Wed March 29th 2017
Excerpt from Ray Gosling's book Sum Total
I read the paper. standing over the marbletopped bar I read the paper. Says I'm tired, played out; that I've shocked parents, stirred nationwide publicity, and that I have left this city. This paper, it tells me I'm on an extended holiday with friends in the North. Int that nice-bloody lie. I'm here, still in this city; waiting for a train to take me south. At last I'm going away. I don't know where. I bought a ticket for London, but I don't know. I fancy going home for a start. Whisky-feel it burn all the way down. Cigarette- feel the nicotine cling. That woman in green, she needs some lessons in how to pour beer. The bloody trains they're late again. Not surprising, everywhere there's fog. I love You. I love You. Write it with the wet beer on the marble. I love You. That's why it's taken so long for me to get out of this place. When Leicester went bust, there was only You to keep me here. But now I've got to go. I can't stay any longer. But I tell you this: when all this is over I'll be back. Don't you worry I'm coming back; back to Banners and The Ratcliffe, Le Gourmet and The Marquis and The Old Barley Mow, and all them places I can't really name. I have, I do, I love You.
I have got to get away. My only luggage, my only tie, my only connection, only thing I have left from this place is You. And now if I go away all I'll have will be a picture, a memory; a ghost walking into my tiredness as I wait for trains, for a lift by the roadside. That feeling that eats at my guts as the train rocks across some switch, some anonymous set of points. It'll be a memory calling up to me from the record bars and radio shops as I wait high up in a truck's cab to get through Doncaster on a Friday at five. It'll be a dream of footsteps in the hall, the turn of a key in a door; the name of this city, of this part of England; the voice of Nat King Cole on Cable Street. Another whisky. I want You. I still want You. I want to get rid of all the tears and sweat and blood and the laughs of this place. I want to cry it all Out Of my system, get it all on one record in an old beer cellar; an afternoon, a whisky bottle and running fire; everything fun and overflowing. and too rich; and the volume turned up so the sound don't mean a thing anymore.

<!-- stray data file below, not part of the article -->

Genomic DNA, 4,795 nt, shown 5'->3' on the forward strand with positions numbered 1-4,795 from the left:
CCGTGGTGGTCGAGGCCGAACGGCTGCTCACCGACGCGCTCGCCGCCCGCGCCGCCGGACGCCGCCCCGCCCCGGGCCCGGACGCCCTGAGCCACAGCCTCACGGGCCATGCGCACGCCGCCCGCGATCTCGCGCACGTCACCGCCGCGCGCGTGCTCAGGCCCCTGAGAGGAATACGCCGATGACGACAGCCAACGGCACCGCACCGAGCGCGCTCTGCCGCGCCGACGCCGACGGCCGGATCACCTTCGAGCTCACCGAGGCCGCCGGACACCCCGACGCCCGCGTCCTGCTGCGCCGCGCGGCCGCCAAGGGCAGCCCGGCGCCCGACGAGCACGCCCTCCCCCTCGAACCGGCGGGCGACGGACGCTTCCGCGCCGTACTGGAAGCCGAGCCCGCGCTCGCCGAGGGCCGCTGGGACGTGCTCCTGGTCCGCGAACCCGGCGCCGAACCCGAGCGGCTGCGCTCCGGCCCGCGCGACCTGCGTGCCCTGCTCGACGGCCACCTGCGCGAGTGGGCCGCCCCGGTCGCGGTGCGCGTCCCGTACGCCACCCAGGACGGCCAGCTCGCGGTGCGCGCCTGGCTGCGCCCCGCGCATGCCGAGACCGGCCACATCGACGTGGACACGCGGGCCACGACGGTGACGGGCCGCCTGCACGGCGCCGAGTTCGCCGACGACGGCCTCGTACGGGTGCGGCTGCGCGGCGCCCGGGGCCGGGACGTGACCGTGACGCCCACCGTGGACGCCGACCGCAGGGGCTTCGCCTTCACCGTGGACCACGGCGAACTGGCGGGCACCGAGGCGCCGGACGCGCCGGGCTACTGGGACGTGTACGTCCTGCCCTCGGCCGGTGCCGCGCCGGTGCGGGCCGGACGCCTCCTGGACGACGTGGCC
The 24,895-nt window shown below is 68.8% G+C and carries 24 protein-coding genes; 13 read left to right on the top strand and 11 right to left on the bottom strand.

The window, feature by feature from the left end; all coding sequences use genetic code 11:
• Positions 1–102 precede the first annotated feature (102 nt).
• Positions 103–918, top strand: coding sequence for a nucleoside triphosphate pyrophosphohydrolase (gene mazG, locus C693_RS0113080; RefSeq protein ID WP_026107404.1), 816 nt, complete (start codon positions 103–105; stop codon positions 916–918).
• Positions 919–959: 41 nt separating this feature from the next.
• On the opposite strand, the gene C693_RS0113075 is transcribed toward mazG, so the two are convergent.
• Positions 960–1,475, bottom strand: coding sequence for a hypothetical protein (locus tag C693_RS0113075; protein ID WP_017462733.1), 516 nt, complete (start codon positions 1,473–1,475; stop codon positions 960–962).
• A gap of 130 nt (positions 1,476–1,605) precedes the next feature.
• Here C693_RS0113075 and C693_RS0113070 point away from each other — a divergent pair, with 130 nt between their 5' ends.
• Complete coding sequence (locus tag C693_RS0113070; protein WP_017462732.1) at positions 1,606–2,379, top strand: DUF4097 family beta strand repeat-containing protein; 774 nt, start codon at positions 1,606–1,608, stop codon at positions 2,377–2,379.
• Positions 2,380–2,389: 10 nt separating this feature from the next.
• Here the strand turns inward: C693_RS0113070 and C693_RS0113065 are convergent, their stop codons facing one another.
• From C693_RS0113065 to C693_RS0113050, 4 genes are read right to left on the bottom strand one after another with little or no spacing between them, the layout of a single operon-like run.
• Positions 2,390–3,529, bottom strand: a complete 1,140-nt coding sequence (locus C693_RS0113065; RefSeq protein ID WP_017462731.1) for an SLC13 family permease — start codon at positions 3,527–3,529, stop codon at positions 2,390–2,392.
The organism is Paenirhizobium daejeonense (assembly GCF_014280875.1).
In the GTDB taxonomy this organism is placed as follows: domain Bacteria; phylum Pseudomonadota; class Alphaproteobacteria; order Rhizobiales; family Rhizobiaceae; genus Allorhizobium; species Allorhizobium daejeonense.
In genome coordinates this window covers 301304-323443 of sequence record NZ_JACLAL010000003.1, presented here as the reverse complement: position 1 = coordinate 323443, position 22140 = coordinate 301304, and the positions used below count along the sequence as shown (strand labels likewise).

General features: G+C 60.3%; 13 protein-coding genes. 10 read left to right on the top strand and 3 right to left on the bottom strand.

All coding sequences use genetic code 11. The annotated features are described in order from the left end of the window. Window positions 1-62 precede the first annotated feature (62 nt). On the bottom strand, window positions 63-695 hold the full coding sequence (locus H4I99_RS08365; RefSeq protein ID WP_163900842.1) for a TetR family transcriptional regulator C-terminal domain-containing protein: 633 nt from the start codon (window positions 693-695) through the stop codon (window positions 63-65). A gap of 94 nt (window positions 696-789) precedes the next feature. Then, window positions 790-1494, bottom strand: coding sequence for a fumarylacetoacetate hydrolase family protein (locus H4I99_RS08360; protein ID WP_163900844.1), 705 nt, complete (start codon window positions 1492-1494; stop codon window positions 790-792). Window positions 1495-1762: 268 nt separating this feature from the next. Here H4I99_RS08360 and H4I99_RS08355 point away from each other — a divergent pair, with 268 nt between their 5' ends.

I'm waiting for this train; and all the time I keep thinking about You, and I'm clogged up, and the whisky burns slowly down, and the cigarette smoke gets forced down through where the drivel and statements and lies have come from, right through to where I know I love You.
If I lean back my head, just one little bit, I start spinning all around inside. I feel sick, right up to the eyeballs; sick of a music that's taken me down and down and down; and I still love You. I want to draw back your hair to where it meets the skin, and feel your blood pumping on and on behind your closed eyelids. I got that feeling that all this has happened before, but I know it hasn't. This is the first time I've ever felt so full and sick right through. One day You'll read this, and by then it'll all be over and we'll both have got over this and we'll both have moved along and apart; but when You read it You'll say just as You always said: "I know. I know." Are you with me? I know there's room for improvement. All the words and all the pictures just won't be able to get across what I feel like leaving this place behind. I loved this place, just as I loved You. But now it's all bust up. Things'll never be the same. All the gossip and the talk, it's found its semi-colon. From now on my only penetration will be my moving around. There is blood on my lip where the paper of the cigarette has torn at the dried-up skin. I look into the whisky and try to think. Think. Think. What have I got from twenty-one years? What made me go into this place? Why am I getting out? Where am I? What have I got for these twenty-one years?
I love You, but the show's over. The show in this place is finished, and I've got to move on. If anyone should ever ask You why I left; why I had to go, tell them I left because of You. If it hadn't been for You I would have fought through and carried on. But it wasn't like that. You were really there. I'm waiting, waiting for this bloody train. Why's it take so long? I look at my face in the mirror behind the Vodka bottle. I got a black eye, a real and very rich black eye. I start on the questions again. Why has all this happened? Who am I? Do I really know? Aye for sure, I can read my name in this paper, and it isn't all lies. it says quite a bit about me. It int all lies. No, that won't do.